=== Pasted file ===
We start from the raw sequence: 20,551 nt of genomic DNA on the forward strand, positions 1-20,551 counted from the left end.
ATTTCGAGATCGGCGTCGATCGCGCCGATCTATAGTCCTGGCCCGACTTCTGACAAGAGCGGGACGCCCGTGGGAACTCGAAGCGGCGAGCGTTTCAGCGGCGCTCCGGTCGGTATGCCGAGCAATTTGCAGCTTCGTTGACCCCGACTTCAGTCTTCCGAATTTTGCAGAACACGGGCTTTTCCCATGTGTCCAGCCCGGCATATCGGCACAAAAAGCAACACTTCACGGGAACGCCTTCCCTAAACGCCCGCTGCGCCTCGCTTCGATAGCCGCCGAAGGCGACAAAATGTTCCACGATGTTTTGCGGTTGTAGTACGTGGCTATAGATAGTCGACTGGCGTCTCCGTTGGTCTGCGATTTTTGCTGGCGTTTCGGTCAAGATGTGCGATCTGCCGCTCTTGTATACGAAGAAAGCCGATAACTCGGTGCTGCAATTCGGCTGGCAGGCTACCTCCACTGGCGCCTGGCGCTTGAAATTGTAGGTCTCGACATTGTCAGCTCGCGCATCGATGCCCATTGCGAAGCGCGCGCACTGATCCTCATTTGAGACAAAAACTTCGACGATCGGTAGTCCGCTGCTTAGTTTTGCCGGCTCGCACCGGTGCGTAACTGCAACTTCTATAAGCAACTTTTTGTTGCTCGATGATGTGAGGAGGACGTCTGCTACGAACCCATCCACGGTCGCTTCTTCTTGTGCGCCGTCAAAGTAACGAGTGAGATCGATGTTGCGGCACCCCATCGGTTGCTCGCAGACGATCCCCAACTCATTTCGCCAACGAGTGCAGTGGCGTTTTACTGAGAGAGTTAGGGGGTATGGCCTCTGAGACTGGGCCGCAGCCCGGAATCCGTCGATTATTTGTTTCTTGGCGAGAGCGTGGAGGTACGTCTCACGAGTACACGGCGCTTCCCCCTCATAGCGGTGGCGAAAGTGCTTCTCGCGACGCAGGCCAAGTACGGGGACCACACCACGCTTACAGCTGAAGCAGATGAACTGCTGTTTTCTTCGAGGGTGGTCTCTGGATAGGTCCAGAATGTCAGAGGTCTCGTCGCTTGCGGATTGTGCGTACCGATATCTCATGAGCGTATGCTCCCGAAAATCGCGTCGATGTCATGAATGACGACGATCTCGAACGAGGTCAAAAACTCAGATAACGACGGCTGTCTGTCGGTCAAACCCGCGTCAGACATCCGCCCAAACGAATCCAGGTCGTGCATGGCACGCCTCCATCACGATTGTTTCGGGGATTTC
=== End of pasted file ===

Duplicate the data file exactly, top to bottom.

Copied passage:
We start from the raw sequence: 20,551 nt of genomic DNA on the forward strand, positions 1-20,551 counted from the left end.
ATTTCGAGATCGGCGTCGATCGCGCCGATCTATAGTCCTGGCCCGACTTCTGACAAGAGCGGGACGCCCGTGGGAACTCGAAGCGGCGAGCGTTTCAGCGGCGCTCCGGTCGGTATGCCGAGCAATTTGCAGCTTCGTTGACCCCGACTTCAGTCTTCCGAATTTTGCAGAACACGGGCTTTTCCCATGTGTCCAGCCCGGCATATCGGCACAAAAAGCAACACTTCACGGGAACGCCTTCCCTAAACGCCCGCTGCGCCTCGCTTCGATAGCCGCCGAAGGCGACAAAATGTTCCACGATGTTTTGCGGTTGTAGTACGTGGCTATAGATAGTCGACTGGCGTCTCCGTTGGTCTGCGATTTTTGCTGGCGTTTCGGTCAAGATGTGCGATCTGCCGCTCTTGTATACGAAGAAAGCCGATAACTCGGTGCTGCAATTCGGCTGGCAGGCTACCTCCACTGGCGCCTGGCGCTTGAAATTGTAGGTCTCGACATTGTCAGCTCGCGCATCGATGCCCATTGCGAAGCGCGCGCACTGATCCTCATTTGAGACAAAAACTTCGACGATCGGTAGTCCGCTGCTTAGTTTTGCCGGCTCGCACCGGTGCGTAACTGCAACTTCTATAAGCAACTTTTTGTTGCTCGATGATGTGAGGAGGACGTCTGCTACGAACCCATCCACGGTCGCTTCTTCTTGTGCGCCGTCAAAGTAACGAGTGAGATCGATGTTGCGGCACCCCATCGGTTGCTCGCAGACGATCCCCAACTCATTTCGCCAACGAGTGCAGTGGCGTTTTACTGAGAGAGTTAGGGGGTATGGCCTCTGAGACTGGGCCGCAGCCCGGAATCCGTCGATTATTTGTTTCTTGGCGAGAGCGTGGAGGTACGTCTCACGAGTACACGGCGCTTCCCCCTCATAGCGGTGGCGAAAGTGCTTCTCGCGACGCAGGCCAAGTACGGGGACCACACCACGCTTACAGCTGAAGCAGATGAACTGCTGTTTTCTTCGAGGGTGGTCTCTGGATAGGTCCAGAATGTCAGAGGTCTCGTCGCTTGCGGATTGTGCGTACCGATATCTCATGAGCGTATGCTCCCGAAAATCGCGTCGATGTCATGAATGACGACGATCTCGAACGAGGTCAAAAACTCAGATAACGACGGCTGTCTGTCGGTCAAACCCGCGTCAGACATCCGCCCAAACGAATCCAGGTCGTGCATGGCACGCCTCCATCACGATTGTTTCGGGGATTTC